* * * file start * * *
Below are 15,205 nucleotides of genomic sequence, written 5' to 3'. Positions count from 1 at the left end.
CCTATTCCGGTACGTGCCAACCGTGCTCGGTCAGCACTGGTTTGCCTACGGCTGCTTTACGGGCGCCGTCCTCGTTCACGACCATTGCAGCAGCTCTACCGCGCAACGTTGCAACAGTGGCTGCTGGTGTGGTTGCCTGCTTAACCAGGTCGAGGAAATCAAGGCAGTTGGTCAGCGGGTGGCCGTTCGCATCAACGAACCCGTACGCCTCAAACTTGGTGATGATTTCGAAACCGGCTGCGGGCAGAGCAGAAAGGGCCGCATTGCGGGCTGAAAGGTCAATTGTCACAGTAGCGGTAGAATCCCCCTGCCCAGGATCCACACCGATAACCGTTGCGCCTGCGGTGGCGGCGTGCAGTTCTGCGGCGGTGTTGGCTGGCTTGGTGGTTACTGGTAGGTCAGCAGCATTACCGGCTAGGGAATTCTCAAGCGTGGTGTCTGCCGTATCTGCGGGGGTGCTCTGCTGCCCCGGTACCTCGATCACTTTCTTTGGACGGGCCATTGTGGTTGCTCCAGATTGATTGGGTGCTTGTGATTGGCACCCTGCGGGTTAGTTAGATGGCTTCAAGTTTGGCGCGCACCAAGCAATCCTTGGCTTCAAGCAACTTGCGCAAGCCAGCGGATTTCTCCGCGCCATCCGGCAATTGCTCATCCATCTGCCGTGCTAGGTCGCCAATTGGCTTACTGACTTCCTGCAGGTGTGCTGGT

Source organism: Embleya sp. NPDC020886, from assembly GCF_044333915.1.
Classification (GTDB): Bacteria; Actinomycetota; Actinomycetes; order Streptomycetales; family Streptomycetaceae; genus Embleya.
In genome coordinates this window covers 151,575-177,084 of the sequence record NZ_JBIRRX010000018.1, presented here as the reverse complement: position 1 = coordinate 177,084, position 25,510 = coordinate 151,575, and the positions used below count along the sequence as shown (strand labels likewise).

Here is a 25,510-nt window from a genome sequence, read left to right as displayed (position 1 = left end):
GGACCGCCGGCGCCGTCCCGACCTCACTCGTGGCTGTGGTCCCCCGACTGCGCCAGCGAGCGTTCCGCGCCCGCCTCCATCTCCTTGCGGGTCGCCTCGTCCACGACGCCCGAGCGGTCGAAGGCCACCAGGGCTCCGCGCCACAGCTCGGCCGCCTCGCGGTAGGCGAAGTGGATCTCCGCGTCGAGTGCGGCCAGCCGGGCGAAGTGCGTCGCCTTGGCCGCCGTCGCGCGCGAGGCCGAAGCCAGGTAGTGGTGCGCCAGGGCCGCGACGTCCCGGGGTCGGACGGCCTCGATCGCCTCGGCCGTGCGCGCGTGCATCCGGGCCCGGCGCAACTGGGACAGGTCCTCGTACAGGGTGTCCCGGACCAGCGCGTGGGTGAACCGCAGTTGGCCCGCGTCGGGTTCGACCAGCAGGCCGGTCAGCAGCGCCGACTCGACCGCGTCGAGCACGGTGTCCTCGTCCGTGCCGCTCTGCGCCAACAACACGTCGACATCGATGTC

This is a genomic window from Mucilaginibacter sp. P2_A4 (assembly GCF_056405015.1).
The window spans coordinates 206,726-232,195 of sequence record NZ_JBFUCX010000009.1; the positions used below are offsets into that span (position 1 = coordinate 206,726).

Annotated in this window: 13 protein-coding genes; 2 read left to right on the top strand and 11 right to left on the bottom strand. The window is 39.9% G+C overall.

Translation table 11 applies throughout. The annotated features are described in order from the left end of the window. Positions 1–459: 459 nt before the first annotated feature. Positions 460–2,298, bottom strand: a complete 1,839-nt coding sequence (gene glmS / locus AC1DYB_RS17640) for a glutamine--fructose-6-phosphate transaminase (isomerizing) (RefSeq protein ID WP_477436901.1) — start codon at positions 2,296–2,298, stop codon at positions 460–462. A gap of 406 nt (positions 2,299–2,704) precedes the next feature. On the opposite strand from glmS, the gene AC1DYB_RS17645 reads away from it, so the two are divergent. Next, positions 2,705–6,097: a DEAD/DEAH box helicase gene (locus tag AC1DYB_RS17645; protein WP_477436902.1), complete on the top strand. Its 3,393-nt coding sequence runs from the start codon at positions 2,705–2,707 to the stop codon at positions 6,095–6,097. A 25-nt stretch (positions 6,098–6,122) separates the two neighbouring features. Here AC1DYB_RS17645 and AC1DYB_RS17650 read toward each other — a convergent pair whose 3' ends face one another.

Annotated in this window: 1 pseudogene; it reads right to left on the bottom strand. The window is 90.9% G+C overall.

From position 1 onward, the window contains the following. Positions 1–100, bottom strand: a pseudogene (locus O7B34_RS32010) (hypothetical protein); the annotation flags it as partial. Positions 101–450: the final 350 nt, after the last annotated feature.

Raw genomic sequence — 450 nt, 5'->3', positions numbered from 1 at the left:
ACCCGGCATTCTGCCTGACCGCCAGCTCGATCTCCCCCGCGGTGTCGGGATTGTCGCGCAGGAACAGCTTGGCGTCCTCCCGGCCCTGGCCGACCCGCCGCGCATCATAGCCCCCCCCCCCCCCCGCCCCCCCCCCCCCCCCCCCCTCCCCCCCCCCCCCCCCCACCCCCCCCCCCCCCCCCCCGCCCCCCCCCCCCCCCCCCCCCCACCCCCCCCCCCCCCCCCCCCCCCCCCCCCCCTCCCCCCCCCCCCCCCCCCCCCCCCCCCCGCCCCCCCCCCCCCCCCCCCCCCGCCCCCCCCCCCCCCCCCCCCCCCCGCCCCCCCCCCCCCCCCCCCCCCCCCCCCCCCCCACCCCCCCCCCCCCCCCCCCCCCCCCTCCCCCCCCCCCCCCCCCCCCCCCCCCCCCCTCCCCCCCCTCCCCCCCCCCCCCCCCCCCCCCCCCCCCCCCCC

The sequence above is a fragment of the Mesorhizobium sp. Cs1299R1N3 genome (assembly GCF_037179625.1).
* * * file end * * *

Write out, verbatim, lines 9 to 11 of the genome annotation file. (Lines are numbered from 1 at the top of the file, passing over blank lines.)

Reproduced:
The window spans coordinates 206,726-232,195 of sequence record NZ_JBFUCX010000009.1; the positions used below are offsets into that span (position 1 = coordinate 206,726).

Annotated in this window: 13 protein-coding genes; 2 read left to right on the top strand and 11 right to left on the bottom strand. The window is 39.9% G+C overall.

Translation table 11 applies throughout. The annotated features are described in order from the left end of the window. Positions 1–459: 459 nt before the first annotated feature. Positions 460–2,298, bottom strand: a complete 1,839-nt coding sequence (gene glmS / locus AC1DYB_RS17640) for a glutamine--fructose-6-phosphate transaminase (isomerizing) (RefSeq protein ID WP_477436901.1) — start codon at positions 2,296–2,298, stop codon at positions 460–462. A gap of 406 nt (positions 2,299–2,704) precedes the next feature. On the opposite strand from glmS, the gene AC1DYB_RS17645 reads away from it, so the two are divergent. Next, positions 2,705–6,097: a DEAD/DEAH box helicase gene (locus tag AC1DYB_RS17645; protein WP_477436902.1), complete on the top strand. Its 3,393-nt coding sequence runs from the start codon at positions 2,705–2,707 to the stop codon at positions 6,095–6,097. A 25-nt stretch (positions 6,098–6,122) separates the two neighbouring features. Here AC1DYB_RS17645 and AC1DYB_RS17650 read toward each other — a convergent pair whose 3' ends face one another.